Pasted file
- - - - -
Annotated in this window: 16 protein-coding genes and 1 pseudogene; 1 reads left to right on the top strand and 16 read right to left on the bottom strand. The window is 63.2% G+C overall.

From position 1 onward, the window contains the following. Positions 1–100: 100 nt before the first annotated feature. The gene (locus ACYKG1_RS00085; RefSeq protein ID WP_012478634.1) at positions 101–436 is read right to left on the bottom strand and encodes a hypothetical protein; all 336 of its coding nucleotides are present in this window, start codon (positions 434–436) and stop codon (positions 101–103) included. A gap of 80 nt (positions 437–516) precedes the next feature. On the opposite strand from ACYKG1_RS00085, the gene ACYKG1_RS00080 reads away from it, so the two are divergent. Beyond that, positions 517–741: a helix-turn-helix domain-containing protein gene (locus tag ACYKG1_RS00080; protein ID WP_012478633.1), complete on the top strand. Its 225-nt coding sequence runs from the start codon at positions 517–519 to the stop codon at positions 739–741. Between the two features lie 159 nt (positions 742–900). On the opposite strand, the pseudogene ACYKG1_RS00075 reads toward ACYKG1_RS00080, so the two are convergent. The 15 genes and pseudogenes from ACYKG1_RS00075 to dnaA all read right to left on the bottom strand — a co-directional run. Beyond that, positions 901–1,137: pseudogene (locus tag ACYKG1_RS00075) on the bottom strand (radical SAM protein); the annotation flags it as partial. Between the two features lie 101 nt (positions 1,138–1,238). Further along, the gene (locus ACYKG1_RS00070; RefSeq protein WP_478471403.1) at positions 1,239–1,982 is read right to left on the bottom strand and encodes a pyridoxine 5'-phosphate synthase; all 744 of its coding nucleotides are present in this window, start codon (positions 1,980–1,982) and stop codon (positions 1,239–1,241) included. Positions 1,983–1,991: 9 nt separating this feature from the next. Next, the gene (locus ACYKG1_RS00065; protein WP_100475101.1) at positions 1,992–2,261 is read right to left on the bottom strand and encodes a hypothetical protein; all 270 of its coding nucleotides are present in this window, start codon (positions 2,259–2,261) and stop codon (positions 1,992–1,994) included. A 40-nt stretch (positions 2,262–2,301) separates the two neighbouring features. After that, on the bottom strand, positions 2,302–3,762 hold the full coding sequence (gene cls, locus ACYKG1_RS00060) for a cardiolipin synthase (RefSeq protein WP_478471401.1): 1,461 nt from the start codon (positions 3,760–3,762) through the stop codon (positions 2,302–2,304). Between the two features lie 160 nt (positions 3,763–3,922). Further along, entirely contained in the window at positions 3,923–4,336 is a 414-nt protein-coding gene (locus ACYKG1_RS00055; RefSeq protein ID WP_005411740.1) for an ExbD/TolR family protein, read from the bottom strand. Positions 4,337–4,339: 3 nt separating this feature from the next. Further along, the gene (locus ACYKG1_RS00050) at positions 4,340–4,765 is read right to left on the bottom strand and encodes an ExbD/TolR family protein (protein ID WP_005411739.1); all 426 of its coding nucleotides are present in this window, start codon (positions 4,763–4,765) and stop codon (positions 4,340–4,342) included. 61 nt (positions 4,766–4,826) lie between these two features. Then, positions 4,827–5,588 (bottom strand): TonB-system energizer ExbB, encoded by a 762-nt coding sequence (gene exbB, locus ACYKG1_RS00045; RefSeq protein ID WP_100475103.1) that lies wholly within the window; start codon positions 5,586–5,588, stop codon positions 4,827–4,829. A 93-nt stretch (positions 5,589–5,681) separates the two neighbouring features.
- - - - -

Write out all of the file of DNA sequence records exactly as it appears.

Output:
Annotated in this window: 16 protein-coding genes and 1 pseudogene; 1 reads left to right on the top strand and 16 read right to left on the bottom strand. The window is 63.2% G+C overall.

From position 1 onward, the window contains the following. Positions 1–100: 100 nt before the first annotated feature. The gene (locus ACYKG1_RS00085; RefSeq protein ID WP_012478634.1) at positions 101–436 is read right to left on the bottom strand and encodes a hypothetical protein; all 336 of its coding nucleotides are present in this window, start codon (positions 434–436) and stop codon (positions 101–103) included. A gap of 80 nt (positions 437–516) precedes the next feature. On the opposite strand from ACYKG1_RS00085, the gene ACYKG1_RS00080 reads away from it, so the two are divergent. Beyond that, positions 517–741: a helix-turn-helix domain-containing protein gene (locus tag ACYKG1_RS00080; protein ID WP_012478633.1), complete on the top strand. Its 225-nt coding sequence runs from the start codon at positions 517–519 to the stop codon at positions 739–741. Between the two features lie 159 nt (positions 742–900). On the opposite strand, the pseudogene ACYKG1_RS00075 reads toward ACYKG1_RS00080, so the two are convergent. The 15 genes and pseudogenes from ACYKG1_RS00075 to dnaA all read right to left on the bottom strand — a co-directional run. Beyond that, positions 901–1,137: pseudogene (locus tag ACYKG1_RS00075) on the bottom strand (radical SAM protein); the annotation flags it as partial. Between the two features lie 101 nt (positions 1,138–1,238). Further along, the gene (locus ACYKG1_RS00070; RefSeq protein WP_478471403.1) at positions 1,239–1,982 is read right to left on the bottom strand and encodes a pyridoxine 5'-phosphate synthase; all 744 of its coding nucleotides are present in this window, start codon (positions 1,980–1,982) and stop codon (positions 1,239–1,241) included. Positions 1,983–1,991: 9 nt separating this feature from the next. Next, the gene (locus ACYKG1_RS00065; protein WP_100475101.1) at positions 1,992–2,261 is read right to left on the bottom strand and encodes a hypothetical protein; all 270 of its coding nucleotides are present in this window, start codon (positions 2,259–2,261) and stop codon (positions 1,992–1,994) included. A 40-nt stretch (positions 2,262–2,301) separates the two neighbouring features. After that, on the bottom strand, positions 2,302–3,762 hold the full coding sequence (gene cls, locus ACYKG1_RS00060) for a cardiolipin synthase (RefSeq protein WP_478471401.1): 1,461 nt from the start codon (positions 3,760–3,762) through the stop codon (positions 2,302–2,304). Between the two features lie 160 nt (positions 3,763–3,922). Further along, entirely contained in the window at positions 3,923–4,336 is a 414-nt protein-coding gene (locus ACYKG1_RS00055; RefSeq protein ID WP_005411740.1) for an ExbD/TolR family protein, read from the bottom strand. Positions 4,337–4,339: 3 nt separating this feature from the next. Further along, the gene (locus ACYKG1_RS00050) at positions 4,340–4,765 is read right to left on the bottom strand and encodes an ExbD/TolR family protein (protein ID WP_005411739.1); all 426 of its coding nucleotides are present in this window, start codon (positions 4,763–4,765) and stop codon (positions 4,340–4,342) included. 61 nt (positions 4,766–4,826) lie between these two features. Then, positions 4,827–5,588 (bottom strand): TonB-system energizer ExbB, encoded by a 762-nt coding sequence (gene exbB, locus ACYKG1_RS00045; RefSeq protein ID WP_100475103.1) that lies wholly within the window; start codon positions 5,586–5,588, stop codon positions 4,827–4,829. A 93-nt stretch (positions 5,589–5,681) separates the two neighbouring features.